Breaches resulting from lost or stolen electronic medical record (EMR) servers or backups are usually less likely than breaches from loss or theft of mobile devices. However, searching on “server” or “backup” in Health and Human Services published data on Breaches 500 or More Individuals shows that these types of breaches have occurred many times in recent years.
When these types of breaches do occur they often have a much higher business impact than breaches resulting from loss or theft of a mobile device. This is because server or backup breaches often involve records for all of the patients in the EMR, rather than a small subset of patient records stored on a mobile device, for example for patients a healthcare worker will visit on a particular day. The Ponemon 2011 Cost of a Data Breach Study shows that the average total cost of a breach in 2011 was $5.5 million USD. Clearly a staggering cost for any healthcare organization.
These types of risks can be effectively mitigated using encryption on EMR databases and backups. However, activating encryption on databases adds significant additional computational overhead that can noticeably degrade performance of the EMR, the healthcare worker user experience and productivity, and ultimately the quality of patient care. Accelerating encryption on databases running on Xeon processors using Intel AES-NI (Advanced Encryption Standard – New Instructions) can offload most of the additional encryption and decryption overhead, enabling strong encryption security to avoid breaches, while also preserving performance and enabling a great healthcare user experience, productivity, and improved quality of patient care.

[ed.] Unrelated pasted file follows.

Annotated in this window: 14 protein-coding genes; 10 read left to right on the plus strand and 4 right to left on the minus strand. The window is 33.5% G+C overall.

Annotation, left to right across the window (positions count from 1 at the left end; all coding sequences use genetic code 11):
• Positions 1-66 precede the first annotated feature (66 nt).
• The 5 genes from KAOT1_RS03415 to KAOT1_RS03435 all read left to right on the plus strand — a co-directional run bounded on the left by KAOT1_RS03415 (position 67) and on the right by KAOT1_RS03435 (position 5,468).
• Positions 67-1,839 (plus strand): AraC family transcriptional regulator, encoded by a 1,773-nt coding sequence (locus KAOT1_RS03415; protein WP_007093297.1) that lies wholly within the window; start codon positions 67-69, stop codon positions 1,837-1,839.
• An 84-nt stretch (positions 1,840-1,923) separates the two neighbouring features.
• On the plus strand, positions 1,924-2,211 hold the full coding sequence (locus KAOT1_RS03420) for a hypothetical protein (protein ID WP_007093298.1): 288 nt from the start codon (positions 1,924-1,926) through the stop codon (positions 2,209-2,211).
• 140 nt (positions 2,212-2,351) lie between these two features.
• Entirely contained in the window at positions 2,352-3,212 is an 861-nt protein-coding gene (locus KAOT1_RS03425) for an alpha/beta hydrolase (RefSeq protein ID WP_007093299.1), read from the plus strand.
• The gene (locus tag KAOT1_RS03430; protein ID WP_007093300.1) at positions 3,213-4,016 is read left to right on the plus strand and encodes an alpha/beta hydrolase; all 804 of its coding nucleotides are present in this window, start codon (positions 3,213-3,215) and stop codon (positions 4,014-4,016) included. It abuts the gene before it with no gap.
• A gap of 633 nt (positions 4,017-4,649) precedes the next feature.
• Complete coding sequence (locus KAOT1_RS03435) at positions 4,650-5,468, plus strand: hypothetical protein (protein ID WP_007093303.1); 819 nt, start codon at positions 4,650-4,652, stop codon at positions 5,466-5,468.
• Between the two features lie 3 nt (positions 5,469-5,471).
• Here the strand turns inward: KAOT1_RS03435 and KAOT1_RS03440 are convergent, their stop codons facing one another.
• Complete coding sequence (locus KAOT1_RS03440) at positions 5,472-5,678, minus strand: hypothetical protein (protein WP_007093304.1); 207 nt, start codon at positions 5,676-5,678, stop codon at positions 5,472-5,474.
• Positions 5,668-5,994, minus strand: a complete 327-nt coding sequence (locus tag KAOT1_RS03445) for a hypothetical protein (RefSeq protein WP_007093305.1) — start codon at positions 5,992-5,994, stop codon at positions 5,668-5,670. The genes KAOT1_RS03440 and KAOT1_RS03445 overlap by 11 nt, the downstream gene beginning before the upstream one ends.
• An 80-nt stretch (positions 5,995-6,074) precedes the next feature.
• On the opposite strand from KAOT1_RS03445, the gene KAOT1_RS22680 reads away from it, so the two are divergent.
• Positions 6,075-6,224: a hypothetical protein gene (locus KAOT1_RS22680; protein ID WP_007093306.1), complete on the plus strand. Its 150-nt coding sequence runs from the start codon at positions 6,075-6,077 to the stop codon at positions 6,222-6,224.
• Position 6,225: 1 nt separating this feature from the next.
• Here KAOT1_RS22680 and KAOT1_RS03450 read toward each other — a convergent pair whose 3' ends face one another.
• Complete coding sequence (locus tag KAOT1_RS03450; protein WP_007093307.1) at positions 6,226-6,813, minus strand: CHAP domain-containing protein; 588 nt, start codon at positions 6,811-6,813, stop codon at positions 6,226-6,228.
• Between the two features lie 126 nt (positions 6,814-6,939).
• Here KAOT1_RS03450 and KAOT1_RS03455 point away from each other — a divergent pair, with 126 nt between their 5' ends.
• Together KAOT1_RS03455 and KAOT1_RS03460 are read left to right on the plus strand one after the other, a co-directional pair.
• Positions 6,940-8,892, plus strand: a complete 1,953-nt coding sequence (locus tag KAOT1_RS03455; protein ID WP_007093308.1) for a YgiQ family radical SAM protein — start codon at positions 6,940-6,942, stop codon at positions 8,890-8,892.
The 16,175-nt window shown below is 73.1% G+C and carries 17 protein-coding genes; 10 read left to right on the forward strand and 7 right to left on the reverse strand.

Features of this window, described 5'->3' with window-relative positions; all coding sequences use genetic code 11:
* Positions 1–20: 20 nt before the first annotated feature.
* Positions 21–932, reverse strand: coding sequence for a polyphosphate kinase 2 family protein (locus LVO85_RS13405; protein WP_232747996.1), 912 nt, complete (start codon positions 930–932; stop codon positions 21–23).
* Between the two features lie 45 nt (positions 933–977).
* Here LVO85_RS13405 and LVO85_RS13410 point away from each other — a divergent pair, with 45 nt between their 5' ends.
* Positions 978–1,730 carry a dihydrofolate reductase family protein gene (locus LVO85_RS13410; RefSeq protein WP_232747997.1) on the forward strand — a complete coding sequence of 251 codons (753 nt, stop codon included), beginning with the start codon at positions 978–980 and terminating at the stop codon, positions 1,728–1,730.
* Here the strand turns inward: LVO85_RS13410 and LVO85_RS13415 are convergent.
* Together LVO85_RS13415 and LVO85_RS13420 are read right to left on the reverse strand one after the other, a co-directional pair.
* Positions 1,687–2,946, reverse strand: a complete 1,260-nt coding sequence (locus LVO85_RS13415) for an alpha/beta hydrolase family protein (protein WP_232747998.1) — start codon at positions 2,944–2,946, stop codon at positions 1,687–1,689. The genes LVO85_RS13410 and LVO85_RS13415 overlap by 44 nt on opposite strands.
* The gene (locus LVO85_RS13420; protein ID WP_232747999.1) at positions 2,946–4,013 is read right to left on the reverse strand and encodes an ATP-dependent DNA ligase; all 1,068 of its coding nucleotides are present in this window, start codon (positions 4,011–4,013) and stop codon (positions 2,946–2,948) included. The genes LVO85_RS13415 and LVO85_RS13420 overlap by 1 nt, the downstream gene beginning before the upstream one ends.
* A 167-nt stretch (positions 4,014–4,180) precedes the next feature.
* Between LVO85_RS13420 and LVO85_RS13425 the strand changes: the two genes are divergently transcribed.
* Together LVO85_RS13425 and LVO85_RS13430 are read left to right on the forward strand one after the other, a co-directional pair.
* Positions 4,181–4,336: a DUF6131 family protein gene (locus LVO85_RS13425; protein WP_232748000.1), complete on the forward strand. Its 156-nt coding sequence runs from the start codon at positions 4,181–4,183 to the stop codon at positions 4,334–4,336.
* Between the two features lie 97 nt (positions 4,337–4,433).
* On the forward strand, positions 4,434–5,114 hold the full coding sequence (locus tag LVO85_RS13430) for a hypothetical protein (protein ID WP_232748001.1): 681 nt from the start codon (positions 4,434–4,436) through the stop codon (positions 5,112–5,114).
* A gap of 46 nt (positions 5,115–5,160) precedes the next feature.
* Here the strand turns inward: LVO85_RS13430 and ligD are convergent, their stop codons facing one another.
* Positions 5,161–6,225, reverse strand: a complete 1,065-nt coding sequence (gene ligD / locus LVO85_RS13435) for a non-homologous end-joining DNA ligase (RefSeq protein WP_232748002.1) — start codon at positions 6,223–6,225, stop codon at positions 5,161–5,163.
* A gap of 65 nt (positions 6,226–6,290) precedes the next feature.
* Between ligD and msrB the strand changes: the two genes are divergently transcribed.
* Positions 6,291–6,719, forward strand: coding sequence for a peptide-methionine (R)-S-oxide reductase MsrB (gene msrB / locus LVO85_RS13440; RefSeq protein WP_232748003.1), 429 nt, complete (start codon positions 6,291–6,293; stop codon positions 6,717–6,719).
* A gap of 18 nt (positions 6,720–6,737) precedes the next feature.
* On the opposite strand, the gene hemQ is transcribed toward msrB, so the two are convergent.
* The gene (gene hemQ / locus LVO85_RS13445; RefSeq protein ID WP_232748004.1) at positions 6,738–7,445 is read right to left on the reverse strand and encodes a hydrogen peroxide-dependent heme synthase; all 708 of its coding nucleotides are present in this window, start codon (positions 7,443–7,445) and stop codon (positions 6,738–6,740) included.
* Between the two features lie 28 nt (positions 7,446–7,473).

For more about encryption performance of InterSystems Cache database and the benefits of Intel AES-NI, including the use of new Multi-Buffer capability for interleaved encryption of multiple data blocks, see the whitepaper High Performance Encryption for Electronic Health Record Databases.
To find out more about encryption overhead and the benefits of Intel AES-NI in an Epic Systems Corporation Reporting Solution using an Oracle database see the whitepaper Encrypt Healthcare Data with Performance Using Intel® Xeon® Processors.
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